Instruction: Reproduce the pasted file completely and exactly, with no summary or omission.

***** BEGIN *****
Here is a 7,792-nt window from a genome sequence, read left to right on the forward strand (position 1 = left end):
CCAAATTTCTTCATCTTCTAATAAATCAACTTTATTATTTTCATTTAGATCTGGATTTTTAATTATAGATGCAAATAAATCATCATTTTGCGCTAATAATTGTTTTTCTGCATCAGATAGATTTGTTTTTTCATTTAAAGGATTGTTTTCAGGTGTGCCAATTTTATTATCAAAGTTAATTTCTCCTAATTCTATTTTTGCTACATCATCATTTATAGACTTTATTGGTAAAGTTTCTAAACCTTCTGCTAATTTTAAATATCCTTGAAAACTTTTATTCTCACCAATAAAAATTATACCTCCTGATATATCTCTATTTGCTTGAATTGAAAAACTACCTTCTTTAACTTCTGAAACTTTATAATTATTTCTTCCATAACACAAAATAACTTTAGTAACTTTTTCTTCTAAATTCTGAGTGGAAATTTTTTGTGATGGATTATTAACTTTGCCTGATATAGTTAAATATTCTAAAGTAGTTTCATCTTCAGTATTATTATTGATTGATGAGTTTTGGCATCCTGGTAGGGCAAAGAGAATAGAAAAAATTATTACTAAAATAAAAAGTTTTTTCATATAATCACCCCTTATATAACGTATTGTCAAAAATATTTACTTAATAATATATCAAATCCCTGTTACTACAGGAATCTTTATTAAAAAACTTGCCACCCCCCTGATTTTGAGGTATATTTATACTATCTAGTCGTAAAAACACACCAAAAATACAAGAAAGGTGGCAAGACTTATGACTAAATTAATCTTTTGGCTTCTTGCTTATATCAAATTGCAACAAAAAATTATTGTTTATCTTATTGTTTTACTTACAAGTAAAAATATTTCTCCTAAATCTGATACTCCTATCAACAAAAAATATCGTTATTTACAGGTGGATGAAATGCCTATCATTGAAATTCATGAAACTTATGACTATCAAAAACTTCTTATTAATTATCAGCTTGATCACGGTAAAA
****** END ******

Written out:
Here is a 7,792-nt window from a genome sequence, read left to right on the forward strand (position 1 = left end):
CCAAATTTCTTCATCTTCTAATAAATCAACTTTATTATTTTCATTTAGATCTGGATTTTTAATTATAGATGCAAATAAATCATCATTTTGCGCTAATAATTGTTTTTCTGCATCAGATAGATTTGTTTTTTCATTTAAAGGATTGTTTTCAGGTGTGCCAATTTTATTATCAAAGTTAATTTCTCCTAATTCTATTTTTGCTACATCATCATTTATAGACTTTATTGGTAAAGTTTCTAAACCTTCTGCTAATTTTAAATATCCTTGAAAACTTTTATTCTCACCAATAAAAATTATACCTCCTGATATATCTCTATTTGCTTGAATTGAAAAACTACCTTCTTTAACTTCTGAAACTTTATAATTATTTCTTCCATAACACAAAATAACTTTAGTAACTTTTTCTTCTAAATTCTGAGTGGAAATTTTTTGTGATGGATTATTAACTTTGCCTGATATAGTTAAATATTCTAAAGTAGTTTCATCTTCAGTATTATTATTGATTGATGAGTTTTGGCATCCTGGTAGGGCAAAGAGAATAGAAAAAATTATTACTAAAATAAAAAGTTTTTTCATATAATCACCCCTTATATAACGTATTGTCAAAAATATTTACTTAATAATATATCAAATCCCTGTTACTACAGGAATCTTTATTAAAAAACTTGCCACCCCCCTGATTTTGAGGTATATTTATACTATCTAGTCGTAAAAACACACCAAAAATACAAGAAAGGTGGCAAGACTTATGACTAAATTAATCTTTTGGCTTCTTGCTTATATCAAATTGCAACAAAAAATTATTGTTTATCTTATTGTTTTACTTACAAGTAAAAATATTTCTCCTAAATCTGATACTCCTATCAACAAAAAATATCGTTATTTACAGGTGGATGAAATGCCTATCATTGAAATTCATGAAACTTATGACTATCAAAAACTTCTTATTAATTATCAGCTTGATCACGGTAAAA